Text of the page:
Just about every child I visit with at Arkansas Children’s Hospital has the same question: "Am I gonna get a shot today?" It doesn’t matter if I’m looking at a bump on their arm or a sore behind the ear, the conversation nearly always starts this way. Usually, I’m able to say no and the child brightens up. I can definitely sympathize with these kiddos because I would do anything to get out of a shot when I was younger.
Even as I reached an age where I was old enough to choose whether I took a shot, I didn’t usually sign up for them. Even surgeons can have needle aversion! I’ve always been fairly healthy so when the fall and winter came each year, I took the Superman approach: "I don’t need the shot because I don’t get the flu."
But over the last few years, I’ve changed my mind. When the hospital began giving the flu vaccine to employees this year, I was one of the first in line. Why? Because it’s paramount to protect other people – my patients, my co-workers, my family and anyone else who might be vulnerable to the flu’s harsh effects. I do many things every day to protect both my patients and other people I care about, so why should this be any different?
People tend to underestimate the flu. They assume it just means a few days in bed with rest and fluids. And while this is true in many cases, the flu can be just as deadly in those who are strong and healthy as it is in people with weakened immune systems. Our worst flu epidemics have been those that struck our healthiest populations, like during 1918 when many of its victims were strapping soldiers and vibrant college students.
During the 2012-2013 flu season, Arkansas Children’s Hospital had 263 children test positive for influenza and 70 of them had to stay in the hospital to recover. Some of those patients required intensive care and the use of assistive breathing technologies like ventilators and heart-lung bypass. Sadly, one child died because of the flu.
It’s up to us to do our best to protect children from this disease. That is a vital community commitment. A parent may have protection from his own flu shot, but wants to ensure his infant son doesn’t come down with the flu, as well. Everyone around this family must also take the vaccine to protect this little one, who can’t receive a shot until 6 months of age.
People have lots of arguments for why they don’t get the shot each year. They say it will give them the flu. This is unequivocally false. If anyone tells you they got sick from the vaccine, it’s because they had a bug before taking it. The flu shot does NOT cause the flu.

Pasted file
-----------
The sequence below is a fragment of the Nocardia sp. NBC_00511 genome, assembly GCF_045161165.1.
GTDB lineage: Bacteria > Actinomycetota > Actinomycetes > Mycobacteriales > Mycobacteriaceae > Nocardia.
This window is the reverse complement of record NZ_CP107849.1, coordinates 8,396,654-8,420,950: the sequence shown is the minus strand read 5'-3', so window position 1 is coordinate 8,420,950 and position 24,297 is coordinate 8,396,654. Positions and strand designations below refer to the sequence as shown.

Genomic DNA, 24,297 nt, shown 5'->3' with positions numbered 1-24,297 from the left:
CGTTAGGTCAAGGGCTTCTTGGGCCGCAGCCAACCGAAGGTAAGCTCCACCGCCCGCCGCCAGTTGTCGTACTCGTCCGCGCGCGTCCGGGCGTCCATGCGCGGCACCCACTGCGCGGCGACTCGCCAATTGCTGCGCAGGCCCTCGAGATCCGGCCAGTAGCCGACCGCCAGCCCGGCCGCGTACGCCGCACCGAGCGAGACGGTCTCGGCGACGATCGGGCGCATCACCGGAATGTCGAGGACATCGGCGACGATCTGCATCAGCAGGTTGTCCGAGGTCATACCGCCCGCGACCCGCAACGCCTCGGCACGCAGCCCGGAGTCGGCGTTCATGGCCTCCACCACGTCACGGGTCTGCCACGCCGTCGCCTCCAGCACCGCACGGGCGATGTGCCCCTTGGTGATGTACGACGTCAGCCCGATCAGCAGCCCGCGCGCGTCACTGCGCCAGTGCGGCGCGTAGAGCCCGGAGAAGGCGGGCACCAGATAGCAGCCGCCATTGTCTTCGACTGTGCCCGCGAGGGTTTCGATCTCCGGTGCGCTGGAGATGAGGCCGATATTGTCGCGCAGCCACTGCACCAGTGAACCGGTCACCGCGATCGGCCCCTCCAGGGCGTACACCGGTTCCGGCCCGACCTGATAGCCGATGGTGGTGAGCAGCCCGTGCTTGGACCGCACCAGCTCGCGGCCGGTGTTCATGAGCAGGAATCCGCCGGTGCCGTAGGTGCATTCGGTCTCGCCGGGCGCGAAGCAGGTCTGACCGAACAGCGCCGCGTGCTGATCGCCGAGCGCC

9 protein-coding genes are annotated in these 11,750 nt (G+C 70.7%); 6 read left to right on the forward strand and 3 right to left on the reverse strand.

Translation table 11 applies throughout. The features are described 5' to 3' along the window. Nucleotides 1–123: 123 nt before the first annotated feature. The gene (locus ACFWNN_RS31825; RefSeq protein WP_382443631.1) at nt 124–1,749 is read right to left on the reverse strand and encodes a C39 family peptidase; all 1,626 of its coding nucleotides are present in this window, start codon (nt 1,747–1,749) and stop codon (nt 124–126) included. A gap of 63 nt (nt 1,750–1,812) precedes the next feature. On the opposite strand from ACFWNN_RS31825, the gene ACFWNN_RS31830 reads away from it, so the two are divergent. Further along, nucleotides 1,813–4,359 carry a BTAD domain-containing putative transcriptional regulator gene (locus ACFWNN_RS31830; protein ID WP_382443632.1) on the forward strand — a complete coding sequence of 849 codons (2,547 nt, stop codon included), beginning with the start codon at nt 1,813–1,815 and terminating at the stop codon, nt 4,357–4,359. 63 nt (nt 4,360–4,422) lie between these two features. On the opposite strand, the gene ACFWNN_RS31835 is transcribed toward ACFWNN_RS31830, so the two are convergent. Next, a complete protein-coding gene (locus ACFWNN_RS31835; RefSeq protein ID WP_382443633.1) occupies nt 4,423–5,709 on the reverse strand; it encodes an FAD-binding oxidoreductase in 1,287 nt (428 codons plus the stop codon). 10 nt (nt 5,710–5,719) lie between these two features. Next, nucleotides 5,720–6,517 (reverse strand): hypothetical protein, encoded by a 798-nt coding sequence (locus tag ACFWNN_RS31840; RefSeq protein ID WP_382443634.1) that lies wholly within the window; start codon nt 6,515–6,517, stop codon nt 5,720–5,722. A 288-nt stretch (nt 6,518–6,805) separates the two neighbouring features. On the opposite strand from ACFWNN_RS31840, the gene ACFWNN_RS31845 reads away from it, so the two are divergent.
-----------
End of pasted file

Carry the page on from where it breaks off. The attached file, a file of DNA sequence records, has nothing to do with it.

They may say that it hurts. Honestly, it really doesn’t. It’s a little pinch, nothing worse than any parent has ever endured at the fingers of their toddler. There are ways to make it pinch even less, too. Don’t flex your arm; relax the muscle and let the arm hang loosely before the vaccine is given. Then use that arm throughout the day. The more movement it gets, the less soreness you’ll notice in the next 24 hours.
Some argue that vaccines aren’t safe. Nothing could be further from the truth. The Centers for Disease Control and Food and Drug Administration endorse their safety. Parents should have no worries about their safety, and be confident that this is one of the best choices they can make for their children.
Others say they don’t like needles. I can understand this, but thankfully there’s an alternative nasal mist that is appropriate for certain populations. Definitely ask your physician if you’re a candidate.
Everyone who isn’t contraindicated should take a flu shot. The CDC recommends that a flu vaccine be a priority for children under 5 and especially those under 2 years old. Others who are especially vulnerable and need the vaccine include pregnant women, people over 50, people with any kind of chronic medical condition, those living in nursing homes and health care workers.
There are some people who shouldn’t take the shot. They include those who have had a severe reaction to the vaccine in the past, children younger than 6 months of age, those who are currently ill and people with a history of Guillain–Barré Syndrome. Definitely consult your physician if you think you may be in one of these categories. We can all play a role in helping protect populations who legitimately can’t take the vaccine. Really, we should look at it as an obligation.
I can’t imagine anything more heart-breaking than losing a child to an illness like the flu, which could have been prevented. It’s worth putting aside our egos and enduring a little pinch to protect children from the flu.
Won’t you join me in rolling up your sleeve and taking the shot this year?
Sam Smith, MD, is surgeon in chief at Arkansas Children’s Hospital and a professor of Surgery at the University of Arkansas for Medical Sciences. He writes a column each week covering a variety of kids’ medical concerns. If you have a topic you’d like him to consider addressing, email firstname.lastname@example.org.